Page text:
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Corey Squire

Trail toward Transparency: the process

Posted by on 5/21/15 at 11:20am

Of the 20 imperatives of the Living Building Challenge, the two that we found to be most difficult were Red List and Appropriate Sourcing. Following up on our recent publication of the material matrix for the Josey Pavilion, here’s a look at how we tackled these two challenges.

  Imperative 11: Red List

The Red List contains 13 chemicals that should not exist in the built environment and are not permitted anywhere in a living building. Some chemicals on the list, Chlorofluorocarbons (CFCs) and asbestos, were easy to avoid as they have been phased out of the material economy through regulation due to their negative health or environmental effects. Other chemicals, such as polyvinyl-chloride (PVC) and formaldehyde, are ubiquitous in materials throughout the construction industry. Formaldehyde, a known human carcinogen according to the US National Toxicology Program, is common in a wide range of products including manufactured wood such as plywood and particle board, construction adhesives, sealants, insulation, paints, and many other products.

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PVC is a flexible and stable plastic that is commonly used for drain pipes, flooring, gaskets, wire insulation, tape, and many other everyday products (including wrinkle free shirts!). While stable as a finished product, PVC’s manufacturing process is dirty, resulting in released dioxins and other harmful byproducts. PVC often contains phthalate plasticizers and lead as a stabilizer, two other red list chemicals. If PVC is burned, the contained lead will aerosolize and can be inhaled or enter the local ecosystem.

One PVC alternative is Polypropylene (PP) a clean, stable, and infinitely recyclable plastic that is commonly used for athletic clothing and food storage containers. Josey Pavilion’s waste and irrigation lines, gaskets, geotextiles, and the water tight lining in the rainwater cistern are all made of PP.

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While PVC has a few safer substitutions, formaldehyde proved to be more difficult to avoid. Formaldehyde exists in almost all construction adhesives, from the glue that holds plywood together to adhesives for cork wallboards. We were able to source formaldehyde free plywood, but like many formaldehyde free alternatives, the choices are limited and the substituting chemical is proprietary. For our cork board adhesive, we were forced to produce due diligence documentation because alternative chemicals are not available. We did, however, have some major formaldehyde successes to celebrate. We were able to completely eliminate formaldehyde from paints, wood sealants, insulation, and many other products.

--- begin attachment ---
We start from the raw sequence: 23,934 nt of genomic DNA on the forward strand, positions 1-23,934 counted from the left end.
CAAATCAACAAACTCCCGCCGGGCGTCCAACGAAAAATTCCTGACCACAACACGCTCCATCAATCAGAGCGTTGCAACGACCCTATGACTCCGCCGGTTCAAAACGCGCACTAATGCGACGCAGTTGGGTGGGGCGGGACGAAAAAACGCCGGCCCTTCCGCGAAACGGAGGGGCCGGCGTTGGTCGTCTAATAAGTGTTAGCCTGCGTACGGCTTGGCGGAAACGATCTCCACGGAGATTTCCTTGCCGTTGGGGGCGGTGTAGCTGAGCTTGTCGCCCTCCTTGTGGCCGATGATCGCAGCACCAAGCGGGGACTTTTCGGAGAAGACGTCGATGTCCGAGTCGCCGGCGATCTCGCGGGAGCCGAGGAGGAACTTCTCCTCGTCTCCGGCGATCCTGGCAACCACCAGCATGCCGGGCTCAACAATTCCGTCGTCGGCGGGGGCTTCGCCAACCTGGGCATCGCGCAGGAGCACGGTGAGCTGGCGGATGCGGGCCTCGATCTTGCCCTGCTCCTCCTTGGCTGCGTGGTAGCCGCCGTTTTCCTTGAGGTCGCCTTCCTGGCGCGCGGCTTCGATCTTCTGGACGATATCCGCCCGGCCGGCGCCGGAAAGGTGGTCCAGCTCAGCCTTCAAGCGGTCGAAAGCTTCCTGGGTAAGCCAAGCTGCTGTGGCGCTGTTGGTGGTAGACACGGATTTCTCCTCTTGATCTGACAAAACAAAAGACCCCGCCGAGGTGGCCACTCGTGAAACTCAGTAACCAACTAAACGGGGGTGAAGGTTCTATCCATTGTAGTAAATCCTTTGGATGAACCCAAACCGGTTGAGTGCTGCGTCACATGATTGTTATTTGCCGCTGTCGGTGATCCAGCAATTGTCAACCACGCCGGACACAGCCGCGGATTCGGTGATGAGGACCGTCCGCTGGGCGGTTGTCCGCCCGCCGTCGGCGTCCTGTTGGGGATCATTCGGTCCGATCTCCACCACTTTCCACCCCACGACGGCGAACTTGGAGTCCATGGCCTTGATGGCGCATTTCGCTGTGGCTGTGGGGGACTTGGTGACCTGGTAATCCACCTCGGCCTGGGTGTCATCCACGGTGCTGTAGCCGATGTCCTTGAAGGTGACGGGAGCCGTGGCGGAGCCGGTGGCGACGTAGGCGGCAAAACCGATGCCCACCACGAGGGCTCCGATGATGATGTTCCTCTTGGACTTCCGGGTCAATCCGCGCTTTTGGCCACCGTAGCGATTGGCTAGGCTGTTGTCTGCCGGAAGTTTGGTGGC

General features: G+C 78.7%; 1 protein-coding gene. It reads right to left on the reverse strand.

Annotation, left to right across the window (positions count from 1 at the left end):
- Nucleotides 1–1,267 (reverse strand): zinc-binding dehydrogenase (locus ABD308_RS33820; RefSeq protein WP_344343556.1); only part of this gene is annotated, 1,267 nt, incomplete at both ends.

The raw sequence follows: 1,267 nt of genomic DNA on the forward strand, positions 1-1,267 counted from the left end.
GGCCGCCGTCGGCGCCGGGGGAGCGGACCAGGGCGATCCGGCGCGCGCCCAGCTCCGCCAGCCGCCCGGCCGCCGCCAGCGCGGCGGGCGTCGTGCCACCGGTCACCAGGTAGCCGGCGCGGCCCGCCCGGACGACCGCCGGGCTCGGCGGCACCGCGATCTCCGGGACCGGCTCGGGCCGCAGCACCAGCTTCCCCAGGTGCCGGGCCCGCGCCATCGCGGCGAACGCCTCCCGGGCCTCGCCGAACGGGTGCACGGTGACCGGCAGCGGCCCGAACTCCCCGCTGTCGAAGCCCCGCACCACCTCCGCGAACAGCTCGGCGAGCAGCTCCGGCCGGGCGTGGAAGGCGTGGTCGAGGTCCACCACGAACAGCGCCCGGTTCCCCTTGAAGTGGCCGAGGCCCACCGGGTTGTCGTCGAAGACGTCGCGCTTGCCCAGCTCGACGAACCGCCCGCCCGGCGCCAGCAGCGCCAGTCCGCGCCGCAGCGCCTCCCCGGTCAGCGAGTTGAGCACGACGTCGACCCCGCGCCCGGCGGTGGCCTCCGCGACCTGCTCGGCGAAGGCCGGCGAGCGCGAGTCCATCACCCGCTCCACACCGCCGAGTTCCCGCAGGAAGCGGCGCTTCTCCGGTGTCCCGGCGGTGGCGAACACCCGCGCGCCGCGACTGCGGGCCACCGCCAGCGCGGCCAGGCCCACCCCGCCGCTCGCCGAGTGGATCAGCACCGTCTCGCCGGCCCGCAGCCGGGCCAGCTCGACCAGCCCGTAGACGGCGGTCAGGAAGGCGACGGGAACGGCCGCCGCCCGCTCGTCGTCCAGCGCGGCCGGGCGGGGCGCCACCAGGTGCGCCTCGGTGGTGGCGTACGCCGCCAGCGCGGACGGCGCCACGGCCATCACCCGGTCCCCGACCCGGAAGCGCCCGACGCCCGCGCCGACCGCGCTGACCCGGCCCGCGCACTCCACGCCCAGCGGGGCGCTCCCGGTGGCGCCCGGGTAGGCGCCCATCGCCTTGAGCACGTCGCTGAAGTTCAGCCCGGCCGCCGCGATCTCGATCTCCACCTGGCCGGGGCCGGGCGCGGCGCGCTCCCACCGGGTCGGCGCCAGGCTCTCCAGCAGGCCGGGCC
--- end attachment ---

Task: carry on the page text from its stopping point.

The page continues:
What’s most exciting about the material research that we invested in for our first LBC project is how our new knowledge of material safety is spreading throughout the firm and alternative products are finding their way into many of our projects. After using PP pipes on Josey, PP is our first choice for waste and irrigation lines throughout the office. The formaldehyde free products that we specified for Josey are finding their way into projects throughout our residential and commercial studios. We have found that a healthy interior environment is becoming increasingly important to our residential clients. Our Red List research for Josey has given us a competitive advantage in interviews when clients have strong materials safely concerns.

Imperative 14: Appropriate Sourcing

At the beginning of the project, it looked like the red list would be the biggest challenge. It turned out that “Imperative 14: Appropriate Sourcing”, was even more challenging. A company might have a reason for claiming proprietary ingredients or to be skeptical to sign a document stating a product’s material contents. But generally, there is knowledge as to what a product is made from.

However, when it comes to location, some big companies likely have no idea where an individual product, like a tube of silicone caulk, was manufactured. It’s possible that components of one tube are extracted from locations all over the world, or that two tubes sitting alongside one another on a shelf were manufactured at facilities on different continents. Since chemical components of products are (moderately) regulated, but manufacturing locations are not, manufacturing locations are often much more difficult to find and document. The solution was to rely on Google Earth. Through our process of finding an address and verifying its authenticity with satellite images, we became familiar with the appearance of different types of manufacturing facilities from the air. Steel plants are accessed by railroad tracks and have adjacent power plants for melting iron. Lumber mills are easy to spot by their rows of neatly laid out tree trunks. A gypsum mine looks like a huge white spot from the air with white tire tracks leading away. An unforeseen joy of LBC material documentation was the simultaneously beautiful and devastating images of our manufacturing landscape.

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